Wednesday, February 20, 2013

Comic Book Reviews: Nightwing #17 and Red Hood & The Outlaws #17

Following a "Death of the Family" event in which only two titles actually succeeded in storytelling, the biggest success (Nightwing) and the biggest disappointment (Red Hood and the Outlaws) have their follow-ups.

I'm glad to say that both turned out really nicely.

Nightwing #17

This crossover may have been one of the best things for the Nightwing title, as it really sets the Dick Grayson character back into a position where he has nothing.

You find out the actual body count from the previous two issues (in which all of Haly's Circus was taken to Hell and back) and start to get the feeling that it may have been more merciful to Dick if there hadn't been survivors. Dick looks like a man who has truly been left with nothing after this, and it's really true.

The whole story is organized as a collection of scenes in the week following the Joker's attacks, each of which hits Dick even harder than the last. The scenes with Alfred and Lucius Fox are done well and I really liked the hint of jealousy Barbara had about Sonia Branch at a funeral.

The scene that everything built to, though, was the conversation with Damian Wayne, who gets his first chance in the Nightwing book to show how important his first Batman has been to him. The support given to Dick by so many in the Bat-family was just nice to see and it's clear here why Nightwing is considered the lynch-pin of the entire DCU.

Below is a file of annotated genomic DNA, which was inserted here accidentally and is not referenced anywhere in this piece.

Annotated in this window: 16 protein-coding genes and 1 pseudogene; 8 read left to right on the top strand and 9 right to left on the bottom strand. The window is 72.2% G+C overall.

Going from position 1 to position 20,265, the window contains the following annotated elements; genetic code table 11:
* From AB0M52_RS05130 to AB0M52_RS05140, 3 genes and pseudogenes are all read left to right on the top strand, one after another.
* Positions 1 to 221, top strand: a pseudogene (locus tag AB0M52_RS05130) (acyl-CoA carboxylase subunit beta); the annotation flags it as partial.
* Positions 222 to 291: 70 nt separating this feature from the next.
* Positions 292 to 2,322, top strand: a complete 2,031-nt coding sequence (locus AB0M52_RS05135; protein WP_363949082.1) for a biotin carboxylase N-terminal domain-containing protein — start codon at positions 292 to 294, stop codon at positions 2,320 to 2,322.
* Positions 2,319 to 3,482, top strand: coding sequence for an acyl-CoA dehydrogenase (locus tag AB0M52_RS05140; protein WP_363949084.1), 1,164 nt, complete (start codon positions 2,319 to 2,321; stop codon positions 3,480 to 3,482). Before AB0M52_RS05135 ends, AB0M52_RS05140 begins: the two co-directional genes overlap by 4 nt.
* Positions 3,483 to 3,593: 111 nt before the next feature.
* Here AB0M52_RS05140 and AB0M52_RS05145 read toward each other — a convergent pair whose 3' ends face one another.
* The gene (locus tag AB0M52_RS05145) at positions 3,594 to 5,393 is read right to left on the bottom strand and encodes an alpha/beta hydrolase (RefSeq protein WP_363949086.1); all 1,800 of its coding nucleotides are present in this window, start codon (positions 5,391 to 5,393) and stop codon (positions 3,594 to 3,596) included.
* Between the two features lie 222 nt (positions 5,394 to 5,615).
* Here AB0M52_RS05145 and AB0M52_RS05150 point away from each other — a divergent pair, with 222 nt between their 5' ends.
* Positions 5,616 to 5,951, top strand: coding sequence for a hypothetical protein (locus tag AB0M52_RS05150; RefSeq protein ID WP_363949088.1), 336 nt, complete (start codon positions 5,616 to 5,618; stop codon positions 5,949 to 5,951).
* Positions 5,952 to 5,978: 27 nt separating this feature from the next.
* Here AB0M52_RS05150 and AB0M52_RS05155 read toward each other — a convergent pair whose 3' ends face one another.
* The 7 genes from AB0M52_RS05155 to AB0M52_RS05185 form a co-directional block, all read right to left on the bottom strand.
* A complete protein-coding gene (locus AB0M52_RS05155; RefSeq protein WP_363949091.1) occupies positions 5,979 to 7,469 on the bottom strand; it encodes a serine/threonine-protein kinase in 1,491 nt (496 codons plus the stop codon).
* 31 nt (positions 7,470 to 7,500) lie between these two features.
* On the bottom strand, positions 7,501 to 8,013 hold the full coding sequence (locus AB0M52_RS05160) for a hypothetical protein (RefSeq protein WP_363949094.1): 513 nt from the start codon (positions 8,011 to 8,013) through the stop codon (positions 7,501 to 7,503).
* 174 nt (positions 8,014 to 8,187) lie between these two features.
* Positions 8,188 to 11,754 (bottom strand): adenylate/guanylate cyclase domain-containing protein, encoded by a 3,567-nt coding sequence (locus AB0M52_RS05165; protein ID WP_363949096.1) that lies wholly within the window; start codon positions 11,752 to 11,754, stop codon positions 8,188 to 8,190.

The only really weak point this issue is the art, which felt a tad over-muscular and made even Alfred look like some type of amateur bodybuilder. This is probably the first comic in years where the women were portrayed more tastefully and realistically than the men.

Still, can't fault Kyle Higgins' writing, and that's really what will sell you today. Definitely worth a buy, as these next couple of issues will set up Nightwing's new world in the issues to come.

Red Hood and the Outlaws #17

At this point, isn't the whole "A Death in the Family" cover where Batman holds Jason Todd's corpse a bit overdone? It's a great cover, and I loved the call-back to Jason's first death reflected in a pool of blood, but geez, I think this is going to become a storytelling trope.

The first few pages aren't much better, either, which isn't surprising because Scott Lobdell now had to tie his ridiculous tie-in back into Red Hood's ACTUAL story.

Thankfully, the rest of this book hit hard and hit long. Alfred's conversation with Jason was incredibly uplifting and the exchange between Jason and Damian was just fun. But not as fun as Damian's conversation with Arsenal, who finally gets ribbed about his goofy-as-all-hell trucker hat.

For me, my favorite portion of this book was the brief exchange between Jason and Starfire, followed by Jason's conversation with Nightwing. A conversation between Dick and Kori has been one of THE things I've waited for since the reboot, and although they didn't share that moment here, Lobdell played off that such a moment is of huge emotional importance for both, and I loved how both couldn't stand to meet after such an emotional few days. It makes me really excited for when that moment actually comes.

One moment that actually does happen is Bruce and Jason's conversation, which was short, to the point, and exactly what it should have been.

Oh, and if you've been waiting for a real payoff to Joker's "creation" of the second Robin, I think it finally comes to light in a big way here. Without spoiling it, I feel fairly certain that Lobdell's final issue on RHATO next month will be one for the books.

I still have a few comics from last week to post today, and expect some JLA stuff as well. Hope everyone enjoys!

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